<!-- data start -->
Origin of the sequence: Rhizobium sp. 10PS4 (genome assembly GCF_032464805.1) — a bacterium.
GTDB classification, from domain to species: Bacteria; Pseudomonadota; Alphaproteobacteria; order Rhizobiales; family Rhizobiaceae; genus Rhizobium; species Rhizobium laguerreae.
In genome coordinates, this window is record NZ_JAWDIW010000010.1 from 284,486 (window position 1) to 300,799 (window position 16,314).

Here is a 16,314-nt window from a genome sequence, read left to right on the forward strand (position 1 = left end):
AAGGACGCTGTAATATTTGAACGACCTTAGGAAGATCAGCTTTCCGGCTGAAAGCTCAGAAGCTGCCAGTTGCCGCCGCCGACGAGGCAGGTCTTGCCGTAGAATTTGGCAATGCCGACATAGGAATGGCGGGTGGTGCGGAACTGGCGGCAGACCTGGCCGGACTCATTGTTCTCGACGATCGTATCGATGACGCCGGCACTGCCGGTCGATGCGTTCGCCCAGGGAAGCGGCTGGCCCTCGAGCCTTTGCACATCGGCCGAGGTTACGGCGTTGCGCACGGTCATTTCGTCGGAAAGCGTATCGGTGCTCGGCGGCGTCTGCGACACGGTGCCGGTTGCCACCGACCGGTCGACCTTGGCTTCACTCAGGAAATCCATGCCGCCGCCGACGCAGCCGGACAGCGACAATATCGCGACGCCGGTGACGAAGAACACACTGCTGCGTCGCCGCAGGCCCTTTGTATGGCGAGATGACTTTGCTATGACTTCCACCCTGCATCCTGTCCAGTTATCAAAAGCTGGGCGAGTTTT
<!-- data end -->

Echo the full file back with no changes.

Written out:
Origin of the sequence: Rhizobium sp. 10PS4 (genome assembly GCF_032464805.1) — a bacterium.
GTDB classification, from domain to species: Bacteria; Pseudomonadota; Alphaproteobacteria; order Rhizobiales; family Rhizobiaceae; genus Rhizobium; species Rhizobium laguerreae.
In genome coordinates, this window is record NZ_JAWDIW010000010.1 from 284,486 (window position 1) to 300,799 (window position 16,314).

Here is a 16,314-nt window from a genome sequence, read left to right on the forward strand (position 1 = left end):
AAGGACGCTGTAATATTTGAACGACCTTAGGAAGATCAGCTTTCCGGCTGAAAGCTCAGAAGCTGCCAGTTGCCGCCGCCGACGAGGCAGGTCTTGCCGTAGAATTTGGCAATGCCGACATAGGAATGGCGGGTGGTGCGGAACTGGCGGCAGACCTGGCCGGACTCATTGTTCTCGACGATCGTATCGATGACGCCGGCACTGCCGGTCGATGCGTTCGCCCAGGGAAGCGGCTGGCCCTCGAGCCTTTGCACATCGGCCGAGGTTACGGCGTTGCGCACGGTCATTTCGTCGGAAAGCGTATCGGTGCTCGGCGGCGTCTGCGACACGGTGCCGGTTGCCACCGACCGGTCGACCTTGGCTTCACTCAGGAAATCCATGCCGCCGCCGACGCAGCCGGACAGCGACAATATCGCGACGCCGGTGACGAAGAACACACTGCTGCGTCGCCGCAGGCCCTTTGTATGGCGAGATGACTTTGCTATGACTTCCACCCTGCATCCTGTCCAGTTATCAAAAGCTGGGCGAGTTTT